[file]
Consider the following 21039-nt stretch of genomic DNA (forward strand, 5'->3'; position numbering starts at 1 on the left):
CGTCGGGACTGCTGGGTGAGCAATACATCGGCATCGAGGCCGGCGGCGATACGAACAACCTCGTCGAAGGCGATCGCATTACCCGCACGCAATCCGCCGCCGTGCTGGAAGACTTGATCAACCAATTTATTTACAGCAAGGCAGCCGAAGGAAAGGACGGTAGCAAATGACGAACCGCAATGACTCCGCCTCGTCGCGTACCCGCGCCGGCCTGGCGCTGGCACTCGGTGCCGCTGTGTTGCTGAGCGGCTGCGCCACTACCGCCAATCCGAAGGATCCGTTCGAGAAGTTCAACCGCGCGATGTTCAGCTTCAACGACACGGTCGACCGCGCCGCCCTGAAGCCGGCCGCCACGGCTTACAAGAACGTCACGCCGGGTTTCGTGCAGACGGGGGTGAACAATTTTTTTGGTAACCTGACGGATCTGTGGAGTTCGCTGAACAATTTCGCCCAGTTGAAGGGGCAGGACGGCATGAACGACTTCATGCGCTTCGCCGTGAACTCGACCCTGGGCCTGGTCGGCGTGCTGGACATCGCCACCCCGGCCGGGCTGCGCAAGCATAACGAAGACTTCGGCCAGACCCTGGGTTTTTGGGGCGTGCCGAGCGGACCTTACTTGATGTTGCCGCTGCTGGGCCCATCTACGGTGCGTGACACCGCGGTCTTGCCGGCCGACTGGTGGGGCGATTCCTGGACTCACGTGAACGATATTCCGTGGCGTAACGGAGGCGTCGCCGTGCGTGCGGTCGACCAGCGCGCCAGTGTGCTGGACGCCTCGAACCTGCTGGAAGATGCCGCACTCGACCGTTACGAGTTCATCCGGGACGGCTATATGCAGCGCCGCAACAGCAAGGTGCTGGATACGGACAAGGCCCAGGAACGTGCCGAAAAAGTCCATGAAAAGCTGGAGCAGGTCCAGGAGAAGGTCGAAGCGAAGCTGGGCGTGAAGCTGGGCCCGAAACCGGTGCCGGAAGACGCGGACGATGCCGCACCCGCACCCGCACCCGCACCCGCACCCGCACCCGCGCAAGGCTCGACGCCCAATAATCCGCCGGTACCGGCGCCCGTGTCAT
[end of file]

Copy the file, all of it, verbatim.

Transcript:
Consider the following 21039-nt stretch of genomic DNA (forward strand, 5'->3'; position numbering starts at 1 on the left):
CGTCGGGACTGCTGGGTGAGCAATACATCGGCATCGAGGCCGGCGGCGATACGAACAACCTCGTCGAAGGCGATCGCATTACCCGCACGCAATCCGCCGCCGTGCTGGAAGACTTGATCAACCAATTTATTTACAGCAAGGCAGCCGAAGGAAAGGACGGTAGCAAATGACGAACCGCAATGACTCCGCCTCGTCGCGTACCCGCGCCGGCCTGGCGCTGGCACTCGGTGCCGCTGTGTTGCTGAGCGGCTGCGCCACTACCGCCAATCCGAAGGATCCGTTCGAGAAGTTCAACCGCGCGATGTTCAGCTTCAACGACACGGTCGACCGCGCCGCCCTGAAGCCGGCCGCCACGGCTTACAAGAACGTCACGCCGGGTTTCGTGCAGACGGGGGTGAACAATTTTTTTGGTAACCTGACGGATCTGTGGAGTTCGCTGAACAATTTCGCCCAGTTGAAGGGGCAGGACGGCATGAACGACTTCATGCGCTTCGCCGTGAACTCGACCCTGGGCCTGGTCGGCGTGCTGGACATCGCCACCCCGGCCGGGCTGCGCAAGCATAACGAAGACTTCGGCCAGACCCTGGGTTTTTGGGGCGTGCCGAGCGGACCTTACTTGATGTTGCCGCTGCTGGGCCCATCTACGGTGCGTGACACCGCGGTCTTGCCGGCCGACTGGTGGGGCGATTCCTGGACTCACGTGAACGATATTCCGTGGCGTAACGGAGGCGTCGCCGTGCGTGCGGTCGACCAGCGCGCCAGTGTGCTGGACGCCTCGAACCTGCTGGAAGATGCCGCACTCGACCGTTACGAGTTCATCCGGGACGGCTATATGCAGCGCCGCAACAGCAAGGTGCTGGATACGGACAAGGCCCAGGAACGTGCCGAAAAAGTCCATGAAAAGCTGGAGCAGGTCCAGGAGAAGGTCGAAGCGAAGCTGGGCGTGAAGCTGGGCCCGAAACCGGTGCCGGAAGACGCGGACGATGCCGCACCCGCACCCGCACCCGCACCCGCACCCGCACCCGCGCAAGGCTCGACGCCCAATAATCCGCCGGTACCGGCGCCCGTGTCAT